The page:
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8vo. 16 pp.

with notes, by Thomas Cooper. Philadelphia, 1818. Vols. I., II., III.,

IV. 8vo. Donor, Dr. E. C. Bright, Eminence, Ky. Van Bibber (John)

The Future Influence of the Johns Hopkins Hospital on the Medical Pro

fession of Baltimore. Baltimore, 1879. 8vo. 22 pp. Donor, Author. Vaugnion (M. de la)—

A Compleat Body of Chirurgical Operations, containing the whole Practice

of Surgery, with observations and remarks on each case; amongst which are inserted the several ways of delivering women in natural and unnatural labours. The whole illustrated with copperplates, explaining the several bandages, sutures, and divers useful instruments. Faithfully done into English. London, 1699. 12mo. 480 pp., 12 plates. Donor, Dr. Wm.

H. Sharp, Chillicothe, Ohio. Waters (Mineral) -

The Buffalo Lithia Waters of Mecklenburg Co., Va., as a Remedial Agent

in Affections Peculiar to Women. Testimony exclusively of well-known medical men.

Baltimore, 1879 Capon Springs and Baths, Hampshire County, W. Va. (circular of). 'Bal

timore, 1879. 8vo. 16 pp. Tilliams (Charles J. B.)

A Rational Exposition of the Physical Signs of the Diseases of the Lungs

and Pleura ; illustrating their pathology, and facilitating their diagnosis, with plates. Second American, from the last London edition. Phila

delphia, 1834. 8vo. 205 pp. Donor, Dr. E. U. Bright, Eminence, Ky. IT'zilis (Robert)—

Urinary Diseases and their Treatment. Philadelphia, 1839. 8vo. 232 pp.

Donor, Dr. G. S. Franklin, Chillicothe, Ohio. Wilson (Henry P. C)

The Hand as a Curette in Post-partum Hemorrhage. Reprint from Vol.

III. Gynecological Transactions, 1879. 8vo. 5 pp. Donor, Author. The Thermantidote, an instrument for preventing the evil effects of heat

from Paquelin's thermo-cautery, when operating in deep cavities. Reprint from Transactions of Medical and Chirurgical Faculty of Maryland.

Baltimore, 1879. 8vo. 12 pp., illustrated. Donor, Author. Wilson (John)

Outlines of Naval Surgery, Edinburgh, 1846. 16mo. 13 pp. Donor, Dr.

G. S. Franklin, Chillicothe, Ohio. Winslow (James Benjamin)

An Anatomical Exposition of the Structure of the Human Body. Trans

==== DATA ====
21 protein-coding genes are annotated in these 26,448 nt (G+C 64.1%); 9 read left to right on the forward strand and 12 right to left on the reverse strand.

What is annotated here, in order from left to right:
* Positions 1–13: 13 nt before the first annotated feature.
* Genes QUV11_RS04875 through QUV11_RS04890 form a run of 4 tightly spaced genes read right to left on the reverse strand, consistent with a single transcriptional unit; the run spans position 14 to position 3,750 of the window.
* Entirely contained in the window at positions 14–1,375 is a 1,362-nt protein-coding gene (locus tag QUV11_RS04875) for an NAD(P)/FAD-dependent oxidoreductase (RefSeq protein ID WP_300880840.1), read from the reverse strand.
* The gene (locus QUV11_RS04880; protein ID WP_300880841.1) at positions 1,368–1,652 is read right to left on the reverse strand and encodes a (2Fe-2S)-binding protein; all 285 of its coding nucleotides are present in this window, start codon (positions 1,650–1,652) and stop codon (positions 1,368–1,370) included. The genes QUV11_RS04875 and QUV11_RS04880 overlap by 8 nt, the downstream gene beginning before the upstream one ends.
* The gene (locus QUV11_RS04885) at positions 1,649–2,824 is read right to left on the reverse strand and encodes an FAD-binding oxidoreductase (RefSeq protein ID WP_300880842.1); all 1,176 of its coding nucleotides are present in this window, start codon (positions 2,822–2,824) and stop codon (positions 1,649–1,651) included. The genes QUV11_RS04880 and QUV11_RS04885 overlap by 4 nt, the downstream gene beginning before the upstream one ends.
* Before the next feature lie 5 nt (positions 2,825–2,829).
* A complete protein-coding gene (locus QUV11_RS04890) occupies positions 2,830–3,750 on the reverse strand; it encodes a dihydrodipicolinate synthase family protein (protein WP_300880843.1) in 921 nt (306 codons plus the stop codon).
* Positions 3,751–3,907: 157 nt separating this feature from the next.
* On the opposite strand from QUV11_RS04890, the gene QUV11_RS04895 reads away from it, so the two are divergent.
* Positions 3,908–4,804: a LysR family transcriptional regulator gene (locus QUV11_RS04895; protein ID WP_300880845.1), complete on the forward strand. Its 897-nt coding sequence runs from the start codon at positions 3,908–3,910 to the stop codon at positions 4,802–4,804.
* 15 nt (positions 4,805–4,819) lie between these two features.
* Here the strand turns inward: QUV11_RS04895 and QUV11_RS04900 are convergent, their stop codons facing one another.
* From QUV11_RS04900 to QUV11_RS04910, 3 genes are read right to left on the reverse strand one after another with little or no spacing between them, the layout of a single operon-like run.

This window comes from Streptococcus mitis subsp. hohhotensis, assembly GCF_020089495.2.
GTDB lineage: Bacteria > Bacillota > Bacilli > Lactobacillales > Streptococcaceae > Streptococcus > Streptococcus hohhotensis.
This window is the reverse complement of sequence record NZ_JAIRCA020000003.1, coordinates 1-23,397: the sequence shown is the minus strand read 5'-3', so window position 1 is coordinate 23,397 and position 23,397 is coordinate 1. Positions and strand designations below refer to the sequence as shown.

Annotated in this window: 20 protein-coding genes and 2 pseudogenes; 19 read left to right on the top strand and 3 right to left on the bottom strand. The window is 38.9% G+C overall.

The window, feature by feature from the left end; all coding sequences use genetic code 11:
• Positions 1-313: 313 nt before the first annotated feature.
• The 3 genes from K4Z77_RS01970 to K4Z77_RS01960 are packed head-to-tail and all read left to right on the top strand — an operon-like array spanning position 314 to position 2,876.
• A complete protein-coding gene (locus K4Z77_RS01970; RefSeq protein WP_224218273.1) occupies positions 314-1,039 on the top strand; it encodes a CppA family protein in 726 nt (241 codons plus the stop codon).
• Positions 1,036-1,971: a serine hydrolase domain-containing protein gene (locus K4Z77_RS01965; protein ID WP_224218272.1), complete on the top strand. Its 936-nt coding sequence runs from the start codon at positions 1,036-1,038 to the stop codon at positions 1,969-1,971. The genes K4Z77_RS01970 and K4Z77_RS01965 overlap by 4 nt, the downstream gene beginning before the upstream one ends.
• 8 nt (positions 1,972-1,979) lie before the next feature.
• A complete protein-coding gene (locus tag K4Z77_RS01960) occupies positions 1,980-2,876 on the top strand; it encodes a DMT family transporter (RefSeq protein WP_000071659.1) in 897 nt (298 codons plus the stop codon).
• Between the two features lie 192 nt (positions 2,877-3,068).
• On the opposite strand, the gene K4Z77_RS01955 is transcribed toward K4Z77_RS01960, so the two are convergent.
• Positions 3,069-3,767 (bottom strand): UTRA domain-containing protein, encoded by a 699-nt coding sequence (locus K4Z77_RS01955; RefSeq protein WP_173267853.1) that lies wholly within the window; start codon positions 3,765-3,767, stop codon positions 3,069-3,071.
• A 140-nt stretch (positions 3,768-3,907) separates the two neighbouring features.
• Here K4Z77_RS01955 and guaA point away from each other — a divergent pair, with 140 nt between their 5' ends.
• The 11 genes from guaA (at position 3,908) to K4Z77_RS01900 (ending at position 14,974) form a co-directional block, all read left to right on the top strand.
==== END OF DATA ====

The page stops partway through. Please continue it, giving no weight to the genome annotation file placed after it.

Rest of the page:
lated from the French original hy G. Douglas, M.D., illustrated with copperplates. The third edition corrected, London, 1749. 4to. xxiv. 334;

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On the Structure of Cancerous Tumors and the Mode in which adjacent

parts are invaded. Lecture I. of the Toner Lectures instituted to en. courage the discovery of new truths for the advancement of medicine, delivered March 28, 1873. Smithsonian Miscellaneous Collections. 8vo. 40 pp., 14 figures. Donor, Dr. S. J. Radcliffe, Washington, D. C.

ADDRESS

ОР

LEWIS A. SAYRE, M.D.,

PRESIDENT OF THE ASSOCIATION.

ADDRESS OF LEWIS A. SAYRE, M.D.,

PRESIDENT OF THE ASSOCIATION.

GENTLEMEN OF THE AMERICAN MEDICAL ASSOCIATION :

BEFORE entering upon the duties of the high office to which you have elected me, I wish to return you my sincere thanks for the distinguished honor thus conferred, and to pledge you that I will endeavor to discharge its duties to the best of my ability.

No one can feel more keenly than I do my own incapacity properly to fill the distinguished position to which you have elected me, or more sincerely regret that some other, more competent and more worthy of the honor, had not been elected in my place. But as your too partial personal friendship bas thus elevated me to this post, I must appeal to your generosity to overlook any of my shortcomings, and rely upon your mutual aid to assist me in the discharge of the important duties thus imposed.